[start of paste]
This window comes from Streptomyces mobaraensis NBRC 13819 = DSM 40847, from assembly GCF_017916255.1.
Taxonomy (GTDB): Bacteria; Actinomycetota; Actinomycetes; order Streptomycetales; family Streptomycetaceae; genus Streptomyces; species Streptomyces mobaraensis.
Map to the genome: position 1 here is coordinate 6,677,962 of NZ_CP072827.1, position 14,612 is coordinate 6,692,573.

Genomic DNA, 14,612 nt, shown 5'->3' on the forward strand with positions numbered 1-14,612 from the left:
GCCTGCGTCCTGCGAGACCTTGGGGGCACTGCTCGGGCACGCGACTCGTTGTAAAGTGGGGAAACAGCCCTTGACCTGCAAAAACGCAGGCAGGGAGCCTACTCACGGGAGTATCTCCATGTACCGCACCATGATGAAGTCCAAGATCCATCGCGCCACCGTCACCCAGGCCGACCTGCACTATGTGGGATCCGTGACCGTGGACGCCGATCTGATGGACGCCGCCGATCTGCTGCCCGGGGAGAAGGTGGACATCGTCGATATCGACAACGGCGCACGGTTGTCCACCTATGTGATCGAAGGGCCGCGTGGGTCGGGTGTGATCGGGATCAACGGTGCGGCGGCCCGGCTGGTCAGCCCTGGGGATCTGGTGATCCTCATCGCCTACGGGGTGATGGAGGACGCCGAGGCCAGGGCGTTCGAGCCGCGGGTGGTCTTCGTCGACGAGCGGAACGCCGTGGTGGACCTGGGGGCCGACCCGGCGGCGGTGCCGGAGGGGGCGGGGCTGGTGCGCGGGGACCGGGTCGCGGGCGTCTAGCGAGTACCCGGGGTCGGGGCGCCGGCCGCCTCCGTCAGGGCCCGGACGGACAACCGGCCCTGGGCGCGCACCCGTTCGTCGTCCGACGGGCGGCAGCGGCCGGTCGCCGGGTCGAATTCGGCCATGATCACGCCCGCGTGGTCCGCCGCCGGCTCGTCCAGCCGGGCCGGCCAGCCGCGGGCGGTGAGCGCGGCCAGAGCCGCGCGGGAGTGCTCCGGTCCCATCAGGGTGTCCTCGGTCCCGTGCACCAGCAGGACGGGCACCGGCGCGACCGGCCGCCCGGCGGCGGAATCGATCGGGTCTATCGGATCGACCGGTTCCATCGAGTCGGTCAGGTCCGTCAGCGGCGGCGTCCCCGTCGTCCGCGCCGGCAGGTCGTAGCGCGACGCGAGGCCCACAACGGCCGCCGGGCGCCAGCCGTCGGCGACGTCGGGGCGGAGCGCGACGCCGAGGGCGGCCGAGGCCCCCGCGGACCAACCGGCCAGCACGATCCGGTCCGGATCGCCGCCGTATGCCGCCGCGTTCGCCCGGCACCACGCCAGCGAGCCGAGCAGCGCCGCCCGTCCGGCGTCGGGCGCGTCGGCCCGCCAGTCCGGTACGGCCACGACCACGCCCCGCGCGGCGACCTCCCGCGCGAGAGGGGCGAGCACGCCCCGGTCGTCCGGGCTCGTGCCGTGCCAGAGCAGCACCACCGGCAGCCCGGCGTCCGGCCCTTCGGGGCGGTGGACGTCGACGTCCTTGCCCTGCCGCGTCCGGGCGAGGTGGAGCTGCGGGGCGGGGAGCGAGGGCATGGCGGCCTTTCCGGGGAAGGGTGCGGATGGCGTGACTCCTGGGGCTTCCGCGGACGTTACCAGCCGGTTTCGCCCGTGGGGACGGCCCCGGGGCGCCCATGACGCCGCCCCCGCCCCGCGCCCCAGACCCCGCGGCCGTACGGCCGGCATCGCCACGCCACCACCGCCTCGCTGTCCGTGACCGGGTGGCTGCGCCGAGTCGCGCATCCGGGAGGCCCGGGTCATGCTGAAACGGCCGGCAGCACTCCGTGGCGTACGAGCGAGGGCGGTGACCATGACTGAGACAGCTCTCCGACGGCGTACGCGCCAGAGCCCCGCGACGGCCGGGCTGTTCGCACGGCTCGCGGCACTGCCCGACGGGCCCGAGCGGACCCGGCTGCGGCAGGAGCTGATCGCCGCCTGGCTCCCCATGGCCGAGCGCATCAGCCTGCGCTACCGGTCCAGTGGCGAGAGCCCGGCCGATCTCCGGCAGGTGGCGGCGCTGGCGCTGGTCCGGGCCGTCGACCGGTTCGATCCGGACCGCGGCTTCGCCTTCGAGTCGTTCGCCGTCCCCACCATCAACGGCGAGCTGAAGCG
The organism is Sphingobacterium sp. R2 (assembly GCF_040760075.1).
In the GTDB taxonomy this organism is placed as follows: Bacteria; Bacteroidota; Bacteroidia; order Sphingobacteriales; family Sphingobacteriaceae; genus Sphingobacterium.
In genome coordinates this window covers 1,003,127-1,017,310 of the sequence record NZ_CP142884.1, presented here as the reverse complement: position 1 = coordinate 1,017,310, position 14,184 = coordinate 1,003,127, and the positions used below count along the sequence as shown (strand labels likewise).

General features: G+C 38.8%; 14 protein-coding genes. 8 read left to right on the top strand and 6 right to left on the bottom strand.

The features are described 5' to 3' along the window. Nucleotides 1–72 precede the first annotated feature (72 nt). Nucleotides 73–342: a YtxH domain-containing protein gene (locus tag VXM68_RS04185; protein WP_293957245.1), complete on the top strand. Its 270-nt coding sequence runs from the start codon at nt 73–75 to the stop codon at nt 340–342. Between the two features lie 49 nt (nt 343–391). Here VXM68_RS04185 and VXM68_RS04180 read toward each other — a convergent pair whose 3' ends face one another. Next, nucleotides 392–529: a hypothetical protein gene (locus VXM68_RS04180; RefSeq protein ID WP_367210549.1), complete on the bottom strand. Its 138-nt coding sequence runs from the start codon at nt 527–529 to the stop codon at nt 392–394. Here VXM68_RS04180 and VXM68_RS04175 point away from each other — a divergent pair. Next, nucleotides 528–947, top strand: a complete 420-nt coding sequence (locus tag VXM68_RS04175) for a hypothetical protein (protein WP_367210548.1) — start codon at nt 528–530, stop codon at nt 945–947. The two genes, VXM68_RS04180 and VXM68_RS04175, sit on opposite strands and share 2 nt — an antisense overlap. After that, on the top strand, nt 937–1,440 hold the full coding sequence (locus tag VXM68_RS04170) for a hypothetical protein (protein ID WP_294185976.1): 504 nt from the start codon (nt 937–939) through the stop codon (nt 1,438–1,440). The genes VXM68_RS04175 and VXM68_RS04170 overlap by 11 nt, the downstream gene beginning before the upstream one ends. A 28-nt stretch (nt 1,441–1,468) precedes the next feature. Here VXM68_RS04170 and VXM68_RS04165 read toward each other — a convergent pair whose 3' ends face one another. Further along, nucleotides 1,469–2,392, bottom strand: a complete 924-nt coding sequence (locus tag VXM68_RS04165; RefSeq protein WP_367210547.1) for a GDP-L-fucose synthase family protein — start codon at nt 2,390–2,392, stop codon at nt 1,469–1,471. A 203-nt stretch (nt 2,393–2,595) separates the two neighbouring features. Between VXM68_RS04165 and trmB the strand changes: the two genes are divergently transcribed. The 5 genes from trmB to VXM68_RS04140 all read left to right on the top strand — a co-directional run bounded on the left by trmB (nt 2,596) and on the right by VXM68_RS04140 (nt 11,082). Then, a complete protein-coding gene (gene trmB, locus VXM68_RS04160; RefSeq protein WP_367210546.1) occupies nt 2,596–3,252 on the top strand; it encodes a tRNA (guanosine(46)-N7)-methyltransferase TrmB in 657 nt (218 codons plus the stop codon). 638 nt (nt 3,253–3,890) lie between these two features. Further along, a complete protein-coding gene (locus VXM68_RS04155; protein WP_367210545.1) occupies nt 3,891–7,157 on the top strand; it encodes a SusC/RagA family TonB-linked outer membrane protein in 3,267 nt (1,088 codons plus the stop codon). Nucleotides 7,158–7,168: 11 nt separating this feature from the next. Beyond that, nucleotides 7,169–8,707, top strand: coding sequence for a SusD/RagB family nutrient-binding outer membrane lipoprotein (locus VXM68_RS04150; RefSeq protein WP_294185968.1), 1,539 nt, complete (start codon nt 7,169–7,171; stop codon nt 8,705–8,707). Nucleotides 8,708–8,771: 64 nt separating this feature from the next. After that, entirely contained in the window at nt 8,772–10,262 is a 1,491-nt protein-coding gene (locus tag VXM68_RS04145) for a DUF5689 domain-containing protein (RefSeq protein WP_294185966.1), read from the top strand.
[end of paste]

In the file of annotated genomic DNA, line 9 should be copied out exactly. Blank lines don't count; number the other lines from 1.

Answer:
General features: G+C 38.8%; 14 protein-coding genes. 8 read left to right on the top strand and 6 right to left on the bottom strand.